In it’s simplest terms, the lower the price of something the more demand there usually is for it. But every product and service has its own elasticity curve and it is important to understand what the price elasticity is of your product or service.

The good news is that it has never been easier to determine the price elasticity curve of a product or service.

Here is how you do it.

  1. offer the product or service on the web and make the purchase as easy as possible (Stripe and/or Paypal).
  2. establish the range of pricing you want to measure, start at a number higher than you can imagine anyone paying and end at a number that is equal to the cost to produce your product or service (the cost of good sold)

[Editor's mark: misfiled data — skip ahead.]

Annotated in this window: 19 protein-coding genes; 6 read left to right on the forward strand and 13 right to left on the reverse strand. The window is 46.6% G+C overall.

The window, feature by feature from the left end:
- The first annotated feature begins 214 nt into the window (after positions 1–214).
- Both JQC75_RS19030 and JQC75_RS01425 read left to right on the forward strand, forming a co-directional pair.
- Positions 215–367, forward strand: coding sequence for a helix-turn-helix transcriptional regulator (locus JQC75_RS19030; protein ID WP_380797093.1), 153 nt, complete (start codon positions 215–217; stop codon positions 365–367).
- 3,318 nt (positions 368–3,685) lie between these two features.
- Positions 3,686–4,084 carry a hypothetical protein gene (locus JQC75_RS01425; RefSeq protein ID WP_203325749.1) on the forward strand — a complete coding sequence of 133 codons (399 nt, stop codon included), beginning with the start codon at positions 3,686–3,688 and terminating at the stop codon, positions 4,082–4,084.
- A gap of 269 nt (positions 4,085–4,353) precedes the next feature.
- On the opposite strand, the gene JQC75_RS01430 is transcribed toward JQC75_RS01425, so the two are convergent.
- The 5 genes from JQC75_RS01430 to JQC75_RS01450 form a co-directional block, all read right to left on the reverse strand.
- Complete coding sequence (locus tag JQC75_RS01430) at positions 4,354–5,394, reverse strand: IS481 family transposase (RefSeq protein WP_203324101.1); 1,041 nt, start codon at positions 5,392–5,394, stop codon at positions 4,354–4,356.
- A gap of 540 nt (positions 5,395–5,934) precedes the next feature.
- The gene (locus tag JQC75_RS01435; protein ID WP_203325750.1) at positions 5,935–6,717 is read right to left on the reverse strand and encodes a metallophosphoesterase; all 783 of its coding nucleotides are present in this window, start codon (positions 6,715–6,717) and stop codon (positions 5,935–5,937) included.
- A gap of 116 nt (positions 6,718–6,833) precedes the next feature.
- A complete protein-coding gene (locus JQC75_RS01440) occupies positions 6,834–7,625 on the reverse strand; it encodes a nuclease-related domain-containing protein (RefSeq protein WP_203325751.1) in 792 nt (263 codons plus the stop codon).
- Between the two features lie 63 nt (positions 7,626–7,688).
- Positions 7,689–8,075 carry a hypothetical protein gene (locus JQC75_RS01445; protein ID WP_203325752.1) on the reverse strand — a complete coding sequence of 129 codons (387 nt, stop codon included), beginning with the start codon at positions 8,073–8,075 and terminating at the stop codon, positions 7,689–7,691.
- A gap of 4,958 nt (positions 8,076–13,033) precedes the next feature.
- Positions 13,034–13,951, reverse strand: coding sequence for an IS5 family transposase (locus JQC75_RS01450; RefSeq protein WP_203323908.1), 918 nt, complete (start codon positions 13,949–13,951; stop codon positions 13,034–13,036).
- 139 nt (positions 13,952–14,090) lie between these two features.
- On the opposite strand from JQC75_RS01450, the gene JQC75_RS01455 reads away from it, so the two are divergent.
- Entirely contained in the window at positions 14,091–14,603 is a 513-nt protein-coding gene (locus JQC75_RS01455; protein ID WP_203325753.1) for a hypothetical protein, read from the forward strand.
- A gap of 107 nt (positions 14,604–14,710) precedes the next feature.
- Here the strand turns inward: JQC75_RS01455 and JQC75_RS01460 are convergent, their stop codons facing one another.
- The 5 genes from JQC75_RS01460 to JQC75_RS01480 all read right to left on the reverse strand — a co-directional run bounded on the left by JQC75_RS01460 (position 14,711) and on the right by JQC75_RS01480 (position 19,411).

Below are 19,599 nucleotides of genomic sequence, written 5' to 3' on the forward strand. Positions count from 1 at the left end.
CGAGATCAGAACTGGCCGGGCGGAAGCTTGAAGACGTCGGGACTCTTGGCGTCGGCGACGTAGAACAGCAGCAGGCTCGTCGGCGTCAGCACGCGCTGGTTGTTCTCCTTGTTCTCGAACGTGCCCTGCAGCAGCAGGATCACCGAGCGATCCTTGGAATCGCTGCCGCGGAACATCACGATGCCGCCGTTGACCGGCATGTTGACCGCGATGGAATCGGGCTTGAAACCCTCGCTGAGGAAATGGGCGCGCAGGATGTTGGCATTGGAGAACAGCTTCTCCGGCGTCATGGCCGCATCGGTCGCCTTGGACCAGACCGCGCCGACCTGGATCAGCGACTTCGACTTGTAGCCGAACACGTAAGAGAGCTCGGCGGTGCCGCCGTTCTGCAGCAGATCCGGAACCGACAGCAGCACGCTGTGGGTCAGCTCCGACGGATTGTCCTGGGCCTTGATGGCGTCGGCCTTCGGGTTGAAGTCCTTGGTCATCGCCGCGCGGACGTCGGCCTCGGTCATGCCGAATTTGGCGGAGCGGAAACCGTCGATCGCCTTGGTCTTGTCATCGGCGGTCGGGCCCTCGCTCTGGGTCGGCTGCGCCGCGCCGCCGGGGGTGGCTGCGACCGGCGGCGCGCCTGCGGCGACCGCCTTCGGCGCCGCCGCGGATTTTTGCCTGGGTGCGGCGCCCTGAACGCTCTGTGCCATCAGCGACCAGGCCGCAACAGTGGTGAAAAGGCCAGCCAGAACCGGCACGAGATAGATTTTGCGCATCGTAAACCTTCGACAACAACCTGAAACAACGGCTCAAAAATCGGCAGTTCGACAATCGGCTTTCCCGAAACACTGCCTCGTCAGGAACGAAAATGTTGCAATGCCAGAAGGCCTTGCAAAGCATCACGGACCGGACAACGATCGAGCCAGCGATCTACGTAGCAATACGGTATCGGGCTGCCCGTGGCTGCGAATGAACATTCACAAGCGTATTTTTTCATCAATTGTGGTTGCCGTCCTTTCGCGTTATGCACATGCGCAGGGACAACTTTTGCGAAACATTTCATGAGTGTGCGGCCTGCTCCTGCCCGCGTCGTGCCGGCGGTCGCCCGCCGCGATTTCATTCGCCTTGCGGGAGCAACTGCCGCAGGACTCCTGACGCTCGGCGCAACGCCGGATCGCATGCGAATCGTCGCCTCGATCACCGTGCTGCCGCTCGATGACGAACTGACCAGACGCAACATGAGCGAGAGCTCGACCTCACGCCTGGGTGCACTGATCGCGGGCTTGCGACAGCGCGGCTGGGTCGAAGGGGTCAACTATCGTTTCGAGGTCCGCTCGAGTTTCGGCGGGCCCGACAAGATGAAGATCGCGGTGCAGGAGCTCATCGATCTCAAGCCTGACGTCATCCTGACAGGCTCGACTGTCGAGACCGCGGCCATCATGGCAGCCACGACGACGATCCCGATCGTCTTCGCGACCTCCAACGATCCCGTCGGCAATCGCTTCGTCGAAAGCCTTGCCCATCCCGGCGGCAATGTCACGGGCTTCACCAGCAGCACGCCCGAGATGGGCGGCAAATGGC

3. set the price at the high end of the range
  4. buy some search traffic to your offering (Google Adwords)
  5. measure the traffic to your offer and the conversion rate (Google Analytics)
  6. lower the price
  7. repeat 4 & 5
  8. lower the price again
  9. repeat 4 & 5
  10. continue this process until you reach the low end of the range

Then plot conversion rate against price and you will have the price elasticity of your product or service. It is best to keep everything other than price constant as you move through this exercise. For example, don’t change the adwords campaign as you move through this process.

As you do this, you can also measure what it costs to acquire a customer (CAC) via search. That may not turn out to be the best way to acquire a customer but it’s a very helpful number to know.

You will want to consider this formula as you think about where to land on pricing:

Price > CAC + COGS